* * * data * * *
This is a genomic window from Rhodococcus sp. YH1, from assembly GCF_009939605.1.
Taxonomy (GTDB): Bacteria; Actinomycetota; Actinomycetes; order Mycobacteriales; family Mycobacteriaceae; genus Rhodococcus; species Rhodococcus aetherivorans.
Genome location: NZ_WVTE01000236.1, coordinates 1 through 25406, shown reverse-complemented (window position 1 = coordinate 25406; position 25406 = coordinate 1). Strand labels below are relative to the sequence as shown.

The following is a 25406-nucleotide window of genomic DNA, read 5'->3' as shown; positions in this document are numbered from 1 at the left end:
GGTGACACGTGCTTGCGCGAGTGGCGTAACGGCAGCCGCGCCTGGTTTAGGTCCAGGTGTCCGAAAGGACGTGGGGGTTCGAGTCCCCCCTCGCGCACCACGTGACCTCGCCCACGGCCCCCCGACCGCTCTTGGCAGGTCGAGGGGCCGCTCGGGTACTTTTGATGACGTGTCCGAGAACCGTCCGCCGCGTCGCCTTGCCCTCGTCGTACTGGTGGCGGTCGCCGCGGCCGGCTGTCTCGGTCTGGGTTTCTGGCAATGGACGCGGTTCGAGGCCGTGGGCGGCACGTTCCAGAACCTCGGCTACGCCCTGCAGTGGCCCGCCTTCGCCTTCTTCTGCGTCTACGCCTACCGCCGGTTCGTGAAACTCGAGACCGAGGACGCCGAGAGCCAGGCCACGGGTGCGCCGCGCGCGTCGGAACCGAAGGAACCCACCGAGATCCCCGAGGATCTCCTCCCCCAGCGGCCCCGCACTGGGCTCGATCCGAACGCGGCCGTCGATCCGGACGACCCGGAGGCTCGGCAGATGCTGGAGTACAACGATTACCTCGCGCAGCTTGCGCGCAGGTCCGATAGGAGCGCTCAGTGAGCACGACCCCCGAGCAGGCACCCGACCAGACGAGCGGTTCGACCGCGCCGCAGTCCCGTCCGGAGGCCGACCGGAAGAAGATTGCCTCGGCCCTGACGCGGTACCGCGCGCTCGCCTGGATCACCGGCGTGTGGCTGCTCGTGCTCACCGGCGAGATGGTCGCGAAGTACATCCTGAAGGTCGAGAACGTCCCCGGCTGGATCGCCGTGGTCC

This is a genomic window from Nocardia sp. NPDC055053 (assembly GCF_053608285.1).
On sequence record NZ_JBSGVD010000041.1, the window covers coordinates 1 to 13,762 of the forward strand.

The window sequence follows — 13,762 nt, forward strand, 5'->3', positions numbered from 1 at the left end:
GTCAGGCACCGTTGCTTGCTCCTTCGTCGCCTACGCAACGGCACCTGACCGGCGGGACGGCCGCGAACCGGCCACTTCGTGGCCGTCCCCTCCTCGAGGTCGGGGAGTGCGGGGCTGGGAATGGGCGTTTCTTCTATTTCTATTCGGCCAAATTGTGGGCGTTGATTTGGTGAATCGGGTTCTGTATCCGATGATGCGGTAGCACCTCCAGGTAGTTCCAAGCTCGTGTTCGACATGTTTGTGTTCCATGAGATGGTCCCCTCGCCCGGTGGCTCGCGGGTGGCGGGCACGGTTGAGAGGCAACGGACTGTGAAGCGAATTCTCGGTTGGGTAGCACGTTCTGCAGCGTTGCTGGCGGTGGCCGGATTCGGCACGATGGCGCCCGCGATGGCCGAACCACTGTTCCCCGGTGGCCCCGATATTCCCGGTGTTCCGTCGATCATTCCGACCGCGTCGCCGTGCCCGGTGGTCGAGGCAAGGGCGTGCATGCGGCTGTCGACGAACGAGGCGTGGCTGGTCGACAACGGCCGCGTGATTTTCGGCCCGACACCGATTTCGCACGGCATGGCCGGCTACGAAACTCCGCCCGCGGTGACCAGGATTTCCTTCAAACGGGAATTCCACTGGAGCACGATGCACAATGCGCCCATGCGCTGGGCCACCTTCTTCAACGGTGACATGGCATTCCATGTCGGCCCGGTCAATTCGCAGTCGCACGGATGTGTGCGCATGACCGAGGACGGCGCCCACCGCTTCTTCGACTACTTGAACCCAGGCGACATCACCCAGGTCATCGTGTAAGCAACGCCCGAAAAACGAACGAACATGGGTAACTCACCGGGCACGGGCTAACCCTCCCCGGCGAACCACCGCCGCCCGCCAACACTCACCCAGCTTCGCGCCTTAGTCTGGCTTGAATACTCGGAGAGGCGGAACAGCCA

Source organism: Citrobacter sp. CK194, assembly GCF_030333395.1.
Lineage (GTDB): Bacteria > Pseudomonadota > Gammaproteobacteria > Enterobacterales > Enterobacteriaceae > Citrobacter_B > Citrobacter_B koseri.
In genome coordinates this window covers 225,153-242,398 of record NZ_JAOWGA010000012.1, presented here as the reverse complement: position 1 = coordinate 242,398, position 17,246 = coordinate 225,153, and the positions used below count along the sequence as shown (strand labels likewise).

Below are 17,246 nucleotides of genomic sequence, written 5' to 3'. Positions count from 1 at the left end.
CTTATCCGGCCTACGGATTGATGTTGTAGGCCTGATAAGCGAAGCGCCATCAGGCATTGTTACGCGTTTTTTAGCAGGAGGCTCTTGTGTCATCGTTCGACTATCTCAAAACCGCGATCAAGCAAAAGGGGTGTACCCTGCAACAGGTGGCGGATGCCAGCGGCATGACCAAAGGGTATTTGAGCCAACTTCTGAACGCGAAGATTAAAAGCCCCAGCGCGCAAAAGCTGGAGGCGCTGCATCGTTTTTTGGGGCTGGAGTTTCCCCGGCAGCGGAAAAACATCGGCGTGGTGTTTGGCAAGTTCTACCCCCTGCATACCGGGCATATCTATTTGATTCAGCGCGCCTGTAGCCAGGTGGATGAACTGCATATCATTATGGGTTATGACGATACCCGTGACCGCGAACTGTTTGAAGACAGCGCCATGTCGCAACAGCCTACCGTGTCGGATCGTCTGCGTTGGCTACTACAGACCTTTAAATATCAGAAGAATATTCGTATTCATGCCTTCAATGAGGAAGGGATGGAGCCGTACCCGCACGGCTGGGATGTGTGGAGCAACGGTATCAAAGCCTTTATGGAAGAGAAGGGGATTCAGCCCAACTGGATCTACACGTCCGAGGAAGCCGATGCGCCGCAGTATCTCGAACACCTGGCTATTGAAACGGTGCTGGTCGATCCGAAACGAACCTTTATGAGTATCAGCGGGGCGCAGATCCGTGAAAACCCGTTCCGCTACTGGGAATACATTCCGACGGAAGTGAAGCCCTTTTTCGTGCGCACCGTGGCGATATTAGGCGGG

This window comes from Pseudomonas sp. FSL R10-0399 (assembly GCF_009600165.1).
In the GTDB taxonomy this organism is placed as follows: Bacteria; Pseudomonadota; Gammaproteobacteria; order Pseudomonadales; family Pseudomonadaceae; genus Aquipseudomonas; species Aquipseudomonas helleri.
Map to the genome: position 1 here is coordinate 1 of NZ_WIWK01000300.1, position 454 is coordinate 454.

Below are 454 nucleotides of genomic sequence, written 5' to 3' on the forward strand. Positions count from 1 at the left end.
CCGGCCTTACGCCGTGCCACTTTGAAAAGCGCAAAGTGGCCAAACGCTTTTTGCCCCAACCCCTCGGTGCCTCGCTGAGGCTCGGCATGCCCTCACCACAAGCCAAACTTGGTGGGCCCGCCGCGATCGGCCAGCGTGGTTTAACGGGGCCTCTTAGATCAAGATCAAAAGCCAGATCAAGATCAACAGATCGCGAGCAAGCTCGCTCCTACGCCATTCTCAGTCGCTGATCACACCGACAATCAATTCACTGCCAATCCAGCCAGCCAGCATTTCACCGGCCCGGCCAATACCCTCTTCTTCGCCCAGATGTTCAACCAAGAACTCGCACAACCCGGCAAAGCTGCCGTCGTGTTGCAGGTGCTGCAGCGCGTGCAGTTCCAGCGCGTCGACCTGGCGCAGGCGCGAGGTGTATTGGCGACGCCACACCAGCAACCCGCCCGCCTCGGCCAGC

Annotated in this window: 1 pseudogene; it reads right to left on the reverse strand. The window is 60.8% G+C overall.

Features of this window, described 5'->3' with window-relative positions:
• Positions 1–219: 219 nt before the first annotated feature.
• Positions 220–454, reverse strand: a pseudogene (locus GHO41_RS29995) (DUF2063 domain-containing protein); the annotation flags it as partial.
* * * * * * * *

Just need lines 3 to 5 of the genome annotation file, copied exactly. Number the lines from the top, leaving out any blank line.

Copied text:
Genome location: NZ_WVTE01000236.1, coordinates 1 through 25406, shown reverse-complemented (window position 1 = coordinate 25406; position 25406 = coordinate 1). Strand labels below are relative to the sequence as shown.

The following is a 25406-nucleotide window of genomic DNA, read 5'->3' as shown; positions in this document are numbered from 1 at the left end:
GGTGACACGTGCTTGCGCGAGTGGCGTAACGGCAGCCGCGCCTGGTTTAGGTCCAGGTGTCCGAAAGGACGTGGGGGTTCGAGTCCCCCCTCGCGCACCACGTGACCTCGCCCACGGCCCCCCGACCGCTCTTGGCAGGTCGAGGGGCCGCTCGGGTACTTTTGATGACGTGTCCGAGAACCGTCCGCCGCGTCGCCTTGCCCTCGTCGTACTGGTGGCGGTCGCCGCGGCCGGCTGTCTCGGTCTGGGTTTCTGGCAATGGACGCGGTTCGAGGCCGTGGGCGGCACGTTCCAGAACCTCGGCTACGCCCTGCAGTGGCCCGCCTTCGCCTTCTTCTGCGTCTACGCCTACCGCCGGTTCGTGAAACTCGAGACCGAGGACGCCGAGAGCCAGGCCACGGGTGCGCCGCGCGCGTCGGAACCGAAGGAACCCACCGAGATCCCCGAGGATCTCCTCCCCCAGCGGCCCCGCACTGGGCTCGATCCGAACGCGGCCGTCGATCCGGACGACCCGGAGGCTCGGCAGATGCTGGAGTACAACGATTACCTCGCGCAGCTTGCGCGCAGGTCCGATAGGAGCGCTCAGTGAGCACGACCCCCGAGCAGGCACCCGACCAGACGAGCGGTTCGACCGCGCCGCAGTCCCGTCCGGAGGCCGACCGGAAGAAGATTGCCTCGGCCCTGACGCGGTACCGCGCGCTCGCCTGGATCACCGGCGTGTGGCTGCTCGTGCTCACCGGCGAGATGGTCGCGAAGTACATCCTGAAGGTCGAGAACGTCCCCGGCTGGATCGCCGTGGTCC